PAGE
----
Choosing to study drama abroad was one of the best decision I’ve ever made. Though the financial burden was real and the logistical complexities substantial, it was a thoroughly joyful experience, a time in my life that I look back on frequently and fondly. There are many international drama conservatories, graduate programs, and academies that offer programs for out-of-country artists. But there is a lot to consider when trying to determine whether or not to study acting abroad. Today we are going to take a dive deep into that decision-making process and explore the pros and cons of studying drama overseas.
First, a little personal info: I was lucky enough to spend a semester abroad during my senior year of undergraduate training. I studied Shakespeare at the Royal Academy of Dramatic Art in London. My concerns going into the program were whether it would be financially worth it and whether the interruption to my regular, state-side studies would be problematic. I debated whether or not to audition but the prospect of traveling to a new place and gaining fresh insights was too appealing to pass up. After I got in, I started sorting out the money and logistics. In the end it was an exhilarating, fulfilling, life-changing time. Being in London was a constant, beautiful barrage of art, culture, and opportunity. We got to see shows constantly. The teachers at RADA were extraordinary. My new classmates were exceptional artists. The curriculum was intense and engaging. Everything felt new and alive. To be able to explore craft and language with that kind of immersion and focus was a tremendous gift, one for which I am extremely grateful.
However, I recognize that every actor is different, and the proper path of every acting student is unique. Drama training is not “one size fits all”. Every person is coming from a different place with different goals and interests. So if you’re considering traveling to distant lands to continue your acting training, let’s weigh up some pros and cons.
First some positives: going to a secondary place to study will give you a fresh angle into your artistry. Add the extra distance of studying in a new country, and you have all the ingredients for a radically different approach to the dramatic arts. Ideally, studying abroad will broaden your horizons and help prod you out of your comfort zone. Old habits will be broken and new ideas nurtured. Being in a new place can unlock new parts of your artistry and your sense of self. Personal growth will go hand in hand with artist learning.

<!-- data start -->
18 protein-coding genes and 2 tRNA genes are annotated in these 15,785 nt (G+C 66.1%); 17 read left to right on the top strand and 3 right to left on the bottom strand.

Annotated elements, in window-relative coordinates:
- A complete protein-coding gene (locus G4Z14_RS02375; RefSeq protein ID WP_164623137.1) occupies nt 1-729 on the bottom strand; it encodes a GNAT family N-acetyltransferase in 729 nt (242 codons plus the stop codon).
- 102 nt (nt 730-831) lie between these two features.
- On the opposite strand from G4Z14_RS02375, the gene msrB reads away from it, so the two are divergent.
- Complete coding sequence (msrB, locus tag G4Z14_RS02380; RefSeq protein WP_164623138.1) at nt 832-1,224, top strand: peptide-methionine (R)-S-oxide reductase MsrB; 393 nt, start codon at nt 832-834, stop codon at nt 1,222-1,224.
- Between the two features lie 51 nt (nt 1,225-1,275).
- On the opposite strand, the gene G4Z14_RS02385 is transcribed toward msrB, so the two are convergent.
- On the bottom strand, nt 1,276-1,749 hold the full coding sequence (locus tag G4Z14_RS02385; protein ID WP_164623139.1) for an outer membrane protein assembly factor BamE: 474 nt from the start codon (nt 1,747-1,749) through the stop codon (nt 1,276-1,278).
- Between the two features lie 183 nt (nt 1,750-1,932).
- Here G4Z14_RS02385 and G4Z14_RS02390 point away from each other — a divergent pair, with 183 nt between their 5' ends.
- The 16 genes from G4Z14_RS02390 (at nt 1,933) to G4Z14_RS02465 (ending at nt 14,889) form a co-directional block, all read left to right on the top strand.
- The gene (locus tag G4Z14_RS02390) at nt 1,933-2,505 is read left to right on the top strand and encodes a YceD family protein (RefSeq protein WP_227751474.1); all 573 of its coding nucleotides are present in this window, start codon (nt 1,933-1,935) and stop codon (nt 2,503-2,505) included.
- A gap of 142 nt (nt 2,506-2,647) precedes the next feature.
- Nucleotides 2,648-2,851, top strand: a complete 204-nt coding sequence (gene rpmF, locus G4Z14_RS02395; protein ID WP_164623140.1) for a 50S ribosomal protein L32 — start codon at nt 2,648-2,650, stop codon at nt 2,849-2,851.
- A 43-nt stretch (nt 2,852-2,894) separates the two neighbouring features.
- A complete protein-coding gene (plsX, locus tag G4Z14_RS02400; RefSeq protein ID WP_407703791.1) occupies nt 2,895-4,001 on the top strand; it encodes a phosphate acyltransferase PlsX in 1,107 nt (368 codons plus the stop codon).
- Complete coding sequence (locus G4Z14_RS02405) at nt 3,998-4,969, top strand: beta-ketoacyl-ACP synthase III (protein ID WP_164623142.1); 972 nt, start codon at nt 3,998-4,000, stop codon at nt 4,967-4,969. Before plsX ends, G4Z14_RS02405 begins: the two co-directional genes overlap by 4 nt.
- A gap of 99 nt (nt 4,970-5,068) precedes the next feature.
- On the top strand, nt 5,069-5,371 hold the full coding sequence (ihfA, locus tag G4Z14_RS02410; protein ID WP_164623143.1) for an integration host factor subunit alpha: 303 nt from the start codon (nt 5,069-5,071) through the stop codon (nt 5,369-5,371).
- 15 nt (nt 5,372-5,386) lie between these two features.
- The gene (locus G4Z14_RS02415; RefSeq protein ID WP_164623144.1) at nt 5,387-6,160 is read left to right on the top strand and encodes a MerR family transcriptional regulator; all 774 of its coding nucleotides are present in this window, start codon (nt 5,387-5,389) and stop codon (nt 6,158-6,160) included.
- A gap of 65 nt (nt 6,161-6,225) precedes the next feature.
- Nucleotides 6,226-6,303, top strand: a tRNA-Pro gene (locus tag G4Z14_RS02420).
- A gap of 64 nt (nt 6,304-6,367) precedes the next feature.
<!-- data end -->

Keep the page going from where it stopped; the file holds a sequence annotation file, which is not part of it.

Another positive side of going abroad is exploring and immersing yourself in the specifics of that given country’s culture and artistic legacy. America has a beautifully diverse theatrical canon, language, and style. But traveling across the globe can allow you to encounter the glorious specificity and uniqueness of an alternate tradition. Spending time breathing different air, eating different food, hearing difference sounds: this is tremendous fuel for a young artist. The richness and texture of the world’s theatrical capitals can stimulate and enlighten. Most foreign acting academies will also give the benefit of small class sizes, giving you the sort of focused, specialized training that most fosters an artist’s growth. Having a rigorous, in-depth period of dramatic study might be just what the doctor ordered.
However, going across the world to continue your studies is no small thing. There are also some downsides and difficulties that come with the journey.
The biggest challenge is obviously money. Theater schools are expensive (unreasonably and cruelly so, but that’s a rant for another day …). Add to that the cost of transportation, housing, and whatever the cost of living is going to be in your potential new city, and things will very quickly start to add up. It is crucial to make a budget, make a plan, and determine if the program is truly feasible for you right now. What is the value of this specific training to you? Does experience justify the cost? These are difficult and personal things to contemplate. I think writing things out is helpful (I love a good list). Be sure to factor in excursions or side trips into your budgeting.
Another potential negative is being away from your primary home for an extended period of time. Will uprooting yourself and embarking on a grand international adventure interrupt momentum, relationships, or other ongoing aspects of your “normal” life? Will it hurt your career? Will it fray friendships? Will it mess up your living situation? It’s important to be realistic about the many facets of your life that will have to go on pause. Does the value of what’s new outweigh the familiarity of what’s known? It’s a risk and one that deserves some careful thought. It might also be helpful to talk out your options and feelings with some people you trust (artists and non-artists alike). Their feedback might be clarifying.
A Final Thought…
In the end, it’s a personal decision, but in my humble opinion studying drama abroad is most definitely worth it. If you are given the opportunity and you can square the money and the logistics, I sincerely believe that you will become a fuller and more complete artist; you will deepen and expand as a person. The world is large. We as humans should try to gobble up as much of it as possible. Its expanse will expand us. Our creativity and our humanity will be the better for it. Travel far, my children. Travel far. And send me a postcard!